We will then introduce global ancestry (i.e., the proportion of a genome that comes from each population) and local ancestry (i.e., genomic segments come from each population) inference methods. Ancestry information is useful for understanding population history, identifying selection, and mapping disease loci. In the second part of this workshop, we will instruct recently developed methods for constructing whole-genome genealogies. These new methods opened up possibilities to utilize the genomic information efficiently and opportunities to understand selection and demography more accurately. We will then instruct various methods for inferring complex demographic history and best practices for a given dataset

    We will collect questions the audience is interested in tackling during the workshop, and our instructors will host a short discussion at the end to discuss how these tools could be used to address their specific questions.

    Leo Speidel, PhD

    Sir Henry Wellcome Fellow

    UCL and the Francis Crick Institute

    Leo is a Sir Henry Wellcome fellow at UCL, Genetics Institute and the Francis Crick Institute interested in developing powerful statistical tools that utilise the rapidly growing numbers of genomes of modern and ancient people to reconstruct our shared genetic past. During his PhD in Simon Myers’ group at the University of Oxford, Department of Statistics, he developed a new approach, Relate, to infer genealogical trees for large sample sizes and subsequently downstream techniques that utilise these trees to study our evolutionary past.

    Philipp W. Messer

    Associate Professor

    Department of Computational Biology, Cornell University

    Philipp is a population geneticist with a broad background in computational biology. Research in his lab centers on understanding rapid evolutionary processes, with a specific interest in systems that allow us to study evolution in real-time. Philipp has contributed to a wide spectrum of topics in population and evolutionary genetics, including theoretical work on rapid adaptation by hard and soft selective sweeps, the design of methods for inference of selection from population genomic data, and the development of evolutionary simulation software.

    Natalie Telis

    Senior Scientist

    Baryshnikova Group, Calico Labs

    Natalie Telis is a statistical geneticist and computational biologist at Calico Labs focusing on inferring the shared genetic architecture of complex traits using population genetics. She holds a BS in Cell Biology and a BAa in Mathematics, and completed a PhD in Biomedical Informatics with Jonathan Pritchard, focusing on the impact of recent evolution on complex human traits. 

    Xinzhu (April) Wei

    Assistant Professor

    Department of Computational Biology, Cornell University

    April is a computational biologist working on population, evolutionary, and statistical genetics. She started her lab at Cornell University in Jan 2022. Research in her group focuses on developing and applying accurate and scalable methods for understanding gene flow, selection, and genotype-phenotype relationships in humans and model organisms. Before joining Cornell, she was a postdoc at UCLA and UC Berkeley. She earned her Ph.D. in Ecology and Evolutionary Biology at the University of Michigan in 2018.

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    The Genome Browser is a valuable tool at all levels of genetics education and research, but this is not an introductory workshop. It is designed to show users who have at least a working familiarity with the Browser new features likely not seen before.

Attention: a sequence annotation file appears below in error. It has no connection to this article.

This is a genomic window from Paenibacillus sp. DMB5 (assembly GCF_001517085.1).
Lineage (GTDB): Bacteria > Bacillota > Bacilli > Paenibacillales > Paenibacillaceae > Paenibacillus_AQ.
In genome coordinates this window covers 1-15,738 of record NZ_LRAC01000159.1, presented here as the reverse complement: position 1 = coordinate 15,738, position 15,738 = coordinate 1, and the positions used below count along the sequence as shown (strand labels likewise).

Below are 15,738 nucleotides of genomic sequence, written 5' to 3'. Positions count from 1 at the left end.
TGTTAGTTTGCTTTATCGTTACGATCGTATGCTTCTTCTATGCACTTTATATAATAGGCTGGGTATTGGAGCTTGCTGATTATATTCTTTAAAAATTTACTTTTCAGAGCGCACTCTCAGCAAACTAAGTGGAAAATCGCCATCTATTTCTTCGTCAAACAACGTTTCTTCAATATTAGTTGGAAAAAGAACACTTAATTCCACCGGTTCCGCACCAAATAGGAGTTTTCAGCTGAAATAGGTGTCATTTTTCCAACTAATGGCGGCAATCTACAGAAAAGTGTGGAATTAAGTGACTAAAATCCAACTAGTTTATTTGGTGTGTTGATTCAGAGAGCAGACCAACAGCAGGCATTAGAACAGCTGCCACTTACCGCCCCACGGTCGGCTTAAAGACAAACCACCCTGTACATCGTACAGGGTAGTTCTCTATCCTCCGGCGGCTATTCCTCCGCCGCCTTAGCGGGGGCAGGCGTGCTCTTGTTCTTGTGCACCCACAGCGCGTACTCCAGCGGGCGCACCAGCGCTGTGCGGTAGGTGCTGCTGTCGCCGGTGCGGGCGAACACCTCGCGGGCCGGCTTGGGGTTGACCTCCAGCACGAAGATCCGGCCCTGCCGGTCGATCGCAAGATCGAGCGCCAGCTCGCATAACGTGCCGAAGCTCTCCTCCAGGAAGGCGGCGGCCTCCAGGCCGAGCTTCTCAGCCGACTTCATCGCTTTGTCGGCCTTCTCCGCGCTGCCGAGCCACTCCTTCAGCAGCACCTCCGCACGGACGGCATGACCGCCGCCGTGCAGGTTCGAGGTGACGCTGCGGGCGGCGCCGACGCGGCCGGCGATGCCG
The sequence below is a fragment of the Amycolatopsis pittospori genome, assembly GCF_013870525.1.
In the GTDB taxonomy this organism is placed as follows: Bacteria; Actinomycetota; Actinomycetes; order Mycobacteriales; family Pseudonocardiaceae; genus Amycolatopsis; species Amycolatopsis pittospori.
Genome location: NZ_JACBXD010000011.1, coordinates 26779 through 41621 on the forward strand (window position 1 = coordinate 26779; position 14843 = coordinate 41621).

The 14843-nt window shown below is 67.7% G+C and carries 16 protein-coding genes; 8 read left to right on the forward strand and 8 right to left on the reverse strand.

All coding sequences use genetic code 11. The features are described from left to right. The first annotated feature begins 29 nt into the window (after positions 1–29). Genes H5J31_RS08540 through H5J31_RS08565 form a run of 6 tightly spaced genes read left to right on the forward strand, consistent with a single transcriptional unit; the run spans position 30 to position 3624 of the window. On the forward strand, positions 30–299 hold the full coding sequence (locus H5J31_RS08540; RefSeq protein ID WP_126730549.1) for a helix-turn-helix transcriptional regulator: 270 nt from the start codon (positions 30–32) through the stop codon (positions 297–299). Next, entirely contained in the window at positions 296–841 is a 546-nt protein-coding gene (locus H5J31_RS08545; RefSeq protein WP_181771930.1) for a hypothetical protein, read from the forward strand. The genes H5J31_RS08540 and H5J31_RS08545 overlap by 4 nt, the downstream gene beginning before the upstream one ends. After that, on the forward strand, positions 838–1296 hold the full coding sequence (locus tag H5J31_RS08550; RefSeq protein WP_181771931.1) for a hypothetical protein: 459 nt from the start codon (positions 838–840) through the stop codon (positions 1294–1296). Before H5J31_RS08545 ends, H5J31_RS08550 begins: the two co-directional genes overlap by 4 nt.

The UCSC Genome Browser has been a workhorse providing data and visualization for genetics research and clinical professionals for more than 20 years.  The Browser continues to grow and add new features, and even experienced users frequently disclose that they have missed important innovations.  The proposed workshop will feature some of the newest Browser offerings.

     We have recently revised our presentations of data important to the interpretation of variants in the clinical context.  Working with ClinVar, ClinGen, gnomAD and others, we now make the details of items displayed in the Browser more available via mouseover in the main Browser graphic.  In this way, multiple variants in a region can be investigated more quickly, without a required click-through. 

     We have also implemented a new feature called "Recommended Track Sets" -- one each for copy-number variants and single nucleotide variants.  Using this feature, users may, from any location in the genome, launch a pre-configured session with important data automatically displayed.

     A new data type has been introduced to aid in the display of ClinVar SNV variants with phenotypes in the five clinical classes (pathogenic > benign), simultaneously showing the variant classes and the number of reports of the variant in each class.

     We also now display a data track of exon-capture kits from various manufacturers. This allows users to evaluate the coverage of the genome both when choosing kits for use and to assist in the interpretation of whole exome sequencing experiments.  

     We will also briefly present our coronavirus resources, both as GWAS data on the genome and viral genome data.

     Participants should have experience with the Genome Browser and are encouraged to follow along with the presentation on a separate device.  Attendees with limited experience with the Browser should view the video tutorials at http://bit.ly/ucscBasics before attending. 

    Robert Kuhn, PhD

    Associate Director

    UC Santa Cruz

    Robert Kuhn received his PhD at the University of California, Santa Barbara in Biochemistry and Molecular Biology, where he studied the centromeres of yeast. Following a postdoctoral at UC Berkeley/USDA Plant Gene Expression Center, he taught biochemistry, molecular biology and genetics at UC Santa Cruz.  He joined the UCSC Genome Browser project in 2003, where he is now Associate Director, with a particular interest in clinical genetics.  The Genome Browser is a widely used visualization tool giving access to the genomes of human and more than one hundred other animals.  Dr. Kuhn's responsibilities include identifying important datasets for inclusion into the Browser, enabling researchers through teaching the Genome Browser in workshops and seminars and learning from them how to improve the Browser.